MAY 20, 2008
This large retrospective chart review of all 5,233 intravitreal Avastin injections given in a tertiary vitroretinal group practice over a 23-month period was conducted in order to determine the endophthalmitis rate. The authors found a very low rate of endophthalmitis and linked this to the use of preinjection povidone-iodine solution.
Patients included in the study had received intravitreal Avastin for conditions, including neovascular age-related macular degeneration, branch retinal vein occlusion, central retinal vein occlusion, cystoid macular edema, proliferative diabetic retinopathy, and diabetic macular edema. Before all injections, topical proparacaine and 4% lidocaine were placed in the eye and then 5% povidone-iodine solution applied to the eyelids, lashes, and conjunctiva for two minutes. A lid speculum was used in about half of injections, as was postinjection gatifloxacin.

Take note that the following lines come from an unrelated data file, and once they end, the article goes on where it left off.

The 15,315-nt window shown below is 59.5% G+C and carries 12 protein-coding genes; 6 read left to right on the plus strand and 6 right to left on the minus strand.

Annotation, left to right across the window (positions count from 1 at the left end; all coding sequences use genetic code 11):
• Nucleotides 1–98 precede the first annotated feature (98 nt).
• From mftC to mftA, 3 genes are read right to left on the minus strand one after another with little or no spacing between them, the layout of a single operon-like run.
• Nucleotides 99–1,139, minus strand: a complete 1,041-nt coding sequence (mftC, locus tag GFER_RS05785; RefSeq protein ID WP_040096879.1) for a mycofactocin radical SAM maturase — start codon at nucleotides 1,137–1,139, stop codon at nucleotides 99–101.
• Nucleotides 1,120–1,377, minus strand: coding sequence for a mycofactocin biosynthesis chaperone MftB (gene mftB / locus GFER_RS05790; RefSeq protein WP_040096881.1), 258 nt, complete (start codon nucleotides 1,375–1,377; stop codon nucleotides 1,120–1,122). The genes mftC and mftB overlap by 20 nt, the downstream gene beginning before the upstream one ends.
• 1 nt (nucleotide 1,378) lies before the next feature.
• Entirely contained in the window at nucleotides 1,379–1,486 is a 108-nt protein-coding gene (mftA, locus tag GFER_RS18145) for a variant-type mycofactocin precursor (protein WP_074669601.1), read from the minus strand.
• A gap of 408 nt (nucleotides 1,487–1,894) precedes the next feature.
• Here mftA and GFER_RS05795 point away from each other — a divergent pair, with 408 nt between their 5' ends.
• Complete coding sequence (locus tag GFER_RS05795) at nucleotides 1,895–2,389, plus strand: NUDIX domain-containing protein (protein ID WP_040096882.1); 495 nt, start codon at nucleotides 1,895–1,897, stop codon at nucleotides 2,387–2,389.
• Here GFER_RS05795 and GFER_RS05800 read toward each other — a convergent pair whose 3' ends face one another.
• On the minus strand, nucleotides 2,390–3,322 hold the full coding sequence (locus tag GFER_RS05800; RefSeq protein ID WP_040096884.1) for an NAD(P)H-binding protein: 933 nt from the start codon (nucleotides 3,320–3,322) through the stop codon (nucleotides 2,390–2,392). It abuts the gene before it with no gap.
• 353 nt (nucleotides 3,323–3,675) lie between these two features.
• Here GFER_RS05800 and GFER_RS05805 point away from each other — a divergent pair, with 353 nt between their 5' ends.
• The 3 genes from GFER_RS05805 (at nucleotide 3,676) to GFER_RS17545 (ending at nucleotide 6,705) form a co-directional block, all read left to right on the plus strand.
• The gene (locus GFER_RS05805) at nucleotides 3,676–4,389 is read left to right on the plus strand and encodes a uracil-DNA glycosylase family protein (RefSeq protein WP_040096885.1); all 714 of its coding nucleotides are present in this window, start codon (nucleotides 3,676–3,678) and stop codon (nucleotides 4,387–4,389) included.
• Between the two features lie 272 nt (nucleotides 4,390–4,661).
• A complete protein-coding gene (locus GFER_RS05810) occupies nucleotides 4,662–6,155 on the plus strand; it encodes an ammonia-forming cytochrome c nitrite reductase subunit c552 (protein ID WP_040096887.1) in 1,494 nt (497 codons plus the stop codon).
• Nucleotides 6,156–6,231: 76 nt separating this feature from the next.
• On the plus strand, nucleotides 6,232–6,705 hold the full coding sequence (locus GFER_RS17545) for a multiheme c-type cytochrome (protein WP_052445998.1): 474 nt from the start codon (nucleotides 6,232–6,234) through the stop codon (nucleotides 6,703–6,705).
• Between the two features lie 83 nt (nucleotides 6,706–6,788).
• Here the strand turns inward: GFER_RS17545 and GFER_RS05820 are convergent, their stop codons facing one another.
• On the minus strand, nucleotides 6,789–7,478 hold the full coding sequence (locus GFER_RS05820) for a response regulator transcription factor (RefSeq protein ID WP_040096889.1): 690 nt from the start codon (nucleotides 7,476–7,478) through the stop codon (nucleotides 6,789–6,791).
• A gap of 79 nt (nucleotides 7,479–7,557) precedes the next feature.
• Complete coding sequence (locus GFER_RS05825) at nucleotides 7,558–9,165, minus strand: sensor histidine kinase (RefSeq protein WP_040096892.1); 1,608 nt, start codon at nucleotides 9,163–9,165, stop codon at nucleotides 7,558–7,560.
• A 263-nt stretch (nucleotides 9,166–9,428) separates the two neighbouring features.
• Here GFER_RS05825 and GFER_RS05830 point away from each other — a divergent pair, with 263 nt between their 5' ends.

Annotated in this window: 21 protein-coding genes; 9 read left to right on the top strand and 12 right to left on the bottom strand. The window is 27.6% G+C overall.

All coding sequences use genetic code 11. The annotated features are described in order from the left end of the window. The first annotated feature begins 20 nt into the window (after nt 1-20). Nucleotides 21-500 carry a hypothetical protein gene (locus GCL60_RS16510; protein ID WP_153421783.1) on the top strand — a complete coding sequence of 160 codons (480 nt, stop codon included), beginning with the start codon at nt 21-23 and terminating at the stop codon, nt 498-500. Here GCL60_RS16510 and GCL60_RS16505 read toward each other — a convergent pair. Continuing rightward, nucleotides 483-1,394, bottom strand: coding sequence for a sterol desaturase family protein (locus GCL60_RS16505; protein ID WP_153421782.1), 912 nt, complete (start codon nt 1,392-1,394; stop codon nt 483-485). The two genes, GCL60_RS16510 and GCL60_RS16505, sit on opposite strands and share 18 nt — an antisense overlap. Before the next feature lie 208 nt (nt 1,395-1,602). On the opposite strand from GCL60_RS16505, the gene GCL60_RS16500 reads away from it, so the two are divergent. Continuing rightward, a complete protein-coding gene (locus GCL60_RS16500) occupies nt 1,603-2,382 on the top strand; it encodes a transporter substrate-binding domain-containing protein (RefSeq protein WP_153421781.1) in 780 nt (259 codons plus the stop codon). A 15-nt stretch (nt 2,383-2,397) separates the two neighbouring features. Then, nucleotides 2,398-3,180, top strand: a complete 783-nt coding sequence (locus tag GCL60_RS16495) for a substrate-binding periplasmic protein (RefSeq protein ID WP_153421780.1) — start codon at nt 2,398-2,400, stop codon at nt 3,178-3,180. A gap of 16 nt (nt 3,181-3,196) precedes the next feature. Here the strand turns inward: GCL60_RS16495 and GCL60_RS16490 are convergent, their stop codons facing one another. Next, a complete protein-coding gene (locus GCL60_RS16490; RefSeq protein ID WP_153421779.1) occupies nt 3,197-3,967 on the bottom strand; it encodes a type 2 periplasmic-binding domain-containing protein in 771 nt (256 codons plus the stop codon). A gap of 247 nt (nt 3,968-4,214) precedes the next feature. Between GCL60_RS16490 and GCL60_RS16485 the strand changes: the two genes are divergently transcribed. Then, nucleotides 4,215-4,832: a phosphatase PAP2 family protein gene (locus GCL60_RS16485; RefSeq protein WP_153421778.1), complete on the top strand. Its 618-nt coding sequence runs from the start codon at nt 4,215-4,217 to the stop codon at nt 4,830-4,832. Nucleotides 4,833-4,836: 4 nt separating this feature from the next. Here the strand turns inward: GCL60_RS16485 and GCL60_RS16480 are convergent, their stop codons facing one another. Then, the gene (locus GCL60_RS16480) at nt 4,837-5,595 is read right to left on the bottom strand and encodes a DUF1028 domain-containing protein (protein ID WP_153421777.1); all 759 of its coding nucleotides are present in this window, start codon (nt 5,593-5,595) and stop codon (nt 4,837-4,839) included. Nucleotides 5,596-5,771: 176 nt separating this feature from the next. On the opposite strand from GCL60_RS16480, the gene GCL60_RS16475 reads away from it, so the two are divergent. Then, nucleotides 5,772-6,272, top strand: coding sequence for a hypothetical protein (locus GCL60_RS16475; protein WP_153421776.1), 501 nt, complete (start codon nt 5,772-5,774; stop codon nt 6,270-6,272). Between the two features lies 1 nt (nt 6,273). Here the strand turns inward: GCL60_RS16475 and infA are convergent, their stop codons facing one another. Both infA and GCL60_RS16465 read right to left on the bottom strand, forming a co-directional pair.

The authors identified only one case of endophthalmitis, which yielded a very low occurrence rate of 0.019 percent. This is yet another study confirming that the best prophylaxis against endophthalmitis is the use of povidone-iodine solution prior to giving an injection. This study also brings into question, once again, the possible benefit of postinjection antibiotic drops, since the single case of endophthalmitis occurred in a patient who used postinjection antibiotic eye drops.
Dr. Flaxel has no financial relationships to disclose.